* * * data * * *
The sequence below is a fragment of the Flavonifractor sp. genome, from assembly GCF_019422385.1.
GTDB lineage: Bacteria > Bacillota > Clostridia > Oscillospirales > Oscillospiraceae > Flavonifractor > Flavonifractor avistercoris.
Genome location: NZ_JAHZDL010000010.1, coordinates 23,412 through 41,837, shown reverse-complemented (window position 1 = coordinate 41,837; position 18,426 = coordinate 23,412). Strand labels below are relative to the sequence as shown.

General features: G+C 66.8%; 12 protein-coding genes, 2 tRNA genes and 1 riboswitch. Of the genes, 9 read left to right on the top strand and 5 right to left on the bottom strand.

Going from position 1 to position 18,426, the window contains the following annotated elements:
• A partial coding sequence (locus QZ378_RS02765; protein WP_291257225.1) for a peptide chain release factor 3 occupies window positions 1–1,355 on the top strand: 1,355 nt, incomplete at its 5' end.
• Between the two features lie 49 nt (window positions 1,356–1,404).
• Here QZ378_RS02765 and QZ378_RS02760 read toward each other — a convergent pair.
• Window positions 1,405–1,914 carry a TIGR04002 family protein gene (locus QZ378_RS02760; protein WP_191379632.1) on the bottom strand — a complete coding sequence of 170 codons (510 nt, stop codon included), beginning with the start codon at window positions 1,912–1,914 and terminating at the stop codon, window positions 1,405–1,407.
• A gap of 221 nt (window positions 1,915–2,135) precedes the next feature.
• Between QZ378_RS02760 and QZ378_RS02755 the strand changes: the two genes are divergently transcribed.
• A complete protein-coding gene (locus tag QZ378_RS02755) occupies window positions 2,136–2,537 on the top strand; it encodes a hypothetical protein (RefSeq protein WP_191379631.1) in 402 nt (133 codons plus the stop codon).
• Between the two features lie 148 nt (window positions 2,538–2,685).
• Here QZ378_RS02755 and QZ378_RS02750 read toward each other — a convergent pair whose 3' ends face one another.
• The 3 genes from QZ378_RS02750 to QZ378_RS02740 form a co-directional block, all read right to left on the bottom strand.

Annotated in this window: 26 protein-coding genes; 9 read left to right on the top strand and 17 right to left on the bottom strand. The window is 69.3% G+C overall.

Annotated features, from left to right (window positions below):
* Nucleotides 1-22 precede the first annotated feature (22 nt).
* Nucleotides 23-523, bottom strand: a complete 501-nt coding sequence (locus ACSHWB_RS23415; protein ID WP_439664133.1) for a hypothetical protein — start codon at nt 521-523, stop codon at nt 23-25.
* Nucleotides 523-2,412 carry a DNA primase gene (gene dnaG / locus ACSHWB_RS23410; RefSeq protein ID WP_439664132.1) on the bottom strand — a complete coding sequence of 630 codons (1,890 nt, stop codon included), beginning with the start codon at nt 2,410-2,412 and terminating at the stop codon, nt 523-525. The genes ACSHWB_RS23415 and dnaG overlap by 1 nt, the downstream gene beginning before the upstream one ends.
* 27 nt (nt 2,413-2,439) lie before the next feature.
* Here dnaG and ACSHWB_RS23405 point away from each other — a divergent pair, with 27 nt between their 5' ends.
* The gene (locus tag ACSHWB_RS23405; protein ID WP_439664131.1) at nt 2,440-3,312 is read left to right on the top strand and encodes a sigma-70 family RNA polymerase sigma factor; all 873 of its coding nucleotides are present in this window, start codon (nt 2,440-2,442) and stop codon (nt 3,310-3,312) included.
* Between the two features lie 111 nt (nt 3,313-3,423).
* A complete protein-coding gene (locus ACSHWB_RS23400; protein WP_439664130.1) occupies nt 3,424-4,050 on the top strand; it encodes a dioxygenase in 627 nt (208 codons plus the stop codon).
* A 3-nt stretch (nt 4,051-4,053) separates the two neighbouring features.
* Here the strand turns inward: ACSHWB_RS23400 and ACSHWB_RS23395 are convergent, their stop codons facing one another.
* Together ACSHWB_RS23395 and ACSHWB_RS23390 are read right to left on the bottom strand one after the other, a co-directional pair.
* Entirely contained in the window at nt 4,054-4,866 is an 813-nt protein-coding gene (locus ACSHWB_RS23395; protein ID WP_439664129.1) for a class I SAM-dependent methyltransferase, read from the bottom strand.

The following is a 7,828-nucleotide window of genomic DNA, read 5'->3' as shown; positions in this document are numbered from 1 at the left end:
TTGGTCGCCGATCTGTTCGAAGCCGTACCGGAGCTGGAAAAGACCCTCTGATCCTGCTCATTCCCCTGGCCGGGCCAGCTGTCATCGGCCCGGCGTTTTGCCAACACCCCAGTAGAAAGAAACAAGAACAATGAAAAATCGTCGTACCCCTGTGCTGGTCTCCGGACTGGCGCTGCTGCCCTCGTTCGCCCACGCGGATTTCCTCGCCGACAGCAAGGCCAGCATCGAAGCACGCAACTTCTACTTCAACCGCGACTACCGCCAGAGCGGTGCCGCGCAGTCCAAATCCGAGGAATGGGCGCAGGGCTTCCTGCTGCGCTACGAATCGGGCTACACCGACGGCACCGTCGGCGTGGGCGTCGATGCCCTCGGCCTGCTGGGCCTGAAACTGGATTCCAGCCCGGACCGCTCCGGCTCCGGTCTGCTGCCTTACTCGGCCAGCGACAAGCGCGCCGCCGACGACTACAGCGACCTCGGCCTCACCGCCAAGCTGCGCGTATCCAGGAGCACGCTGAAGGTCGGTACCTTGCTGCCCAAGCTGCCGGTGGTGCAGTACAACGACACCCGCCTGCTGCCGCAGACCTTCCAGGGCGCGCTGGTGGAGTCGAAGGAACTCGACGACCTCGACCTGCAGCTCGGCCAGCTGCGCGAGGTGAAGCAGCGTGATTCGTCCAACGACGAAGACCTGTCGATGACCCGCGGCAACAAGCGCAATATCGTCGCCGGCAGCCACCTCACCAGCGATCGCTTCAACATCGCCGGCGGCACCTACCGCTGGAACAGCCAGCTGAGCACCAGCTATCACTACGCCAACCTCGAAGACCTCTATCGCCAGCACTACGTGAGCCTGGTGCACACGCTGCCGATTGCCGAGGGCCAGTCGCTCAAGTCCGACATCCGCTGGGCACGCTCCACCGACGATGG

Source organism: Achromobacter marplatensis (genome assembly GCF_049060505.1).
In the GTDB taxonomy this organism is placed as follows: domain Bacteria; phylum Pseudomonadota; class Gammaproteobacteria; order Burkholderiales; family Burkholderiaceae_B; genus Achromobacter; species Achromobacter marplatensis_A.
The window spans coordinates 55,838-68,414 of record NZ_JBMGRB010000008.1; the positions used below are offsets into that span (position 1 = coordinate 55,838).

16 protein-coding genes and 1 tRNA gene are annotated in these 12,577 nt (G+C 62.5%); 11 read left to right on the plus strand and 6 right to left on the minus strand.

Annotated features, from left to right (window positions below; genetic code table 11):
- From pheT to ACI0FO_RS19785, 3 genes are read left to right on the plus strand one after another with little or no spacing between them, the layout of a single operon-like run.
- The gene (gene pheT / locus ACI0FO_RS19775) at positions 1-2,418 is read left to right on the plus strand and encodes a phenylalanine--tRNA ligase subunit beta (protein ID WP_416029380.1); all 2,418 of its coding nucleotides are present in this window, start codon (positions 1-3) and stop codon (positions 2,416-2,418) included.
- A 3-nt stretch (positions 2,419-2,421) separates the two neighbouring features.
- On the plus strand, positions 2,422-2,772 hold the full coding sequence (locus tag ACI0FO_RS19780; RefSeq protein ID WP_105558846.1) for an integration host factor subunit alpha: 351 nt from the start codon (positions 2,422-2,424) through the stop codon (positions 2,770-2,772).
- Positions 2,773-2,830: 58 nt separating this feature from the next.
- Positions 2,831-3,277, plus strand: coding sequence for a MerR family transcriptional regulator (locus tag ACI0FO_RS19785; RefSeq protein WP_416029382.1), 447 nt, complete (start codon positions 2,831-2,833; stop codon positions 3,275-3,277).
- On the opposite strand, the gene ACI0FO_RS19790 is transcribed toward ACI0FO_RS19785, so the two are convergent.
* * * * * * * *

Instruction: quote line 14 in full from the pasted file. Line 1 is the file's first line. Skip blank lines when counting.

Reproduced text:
• Here QZ378_RS02755 and QZ378_RS02750 read toward each other — a convergent pair whose 3' ends face one another.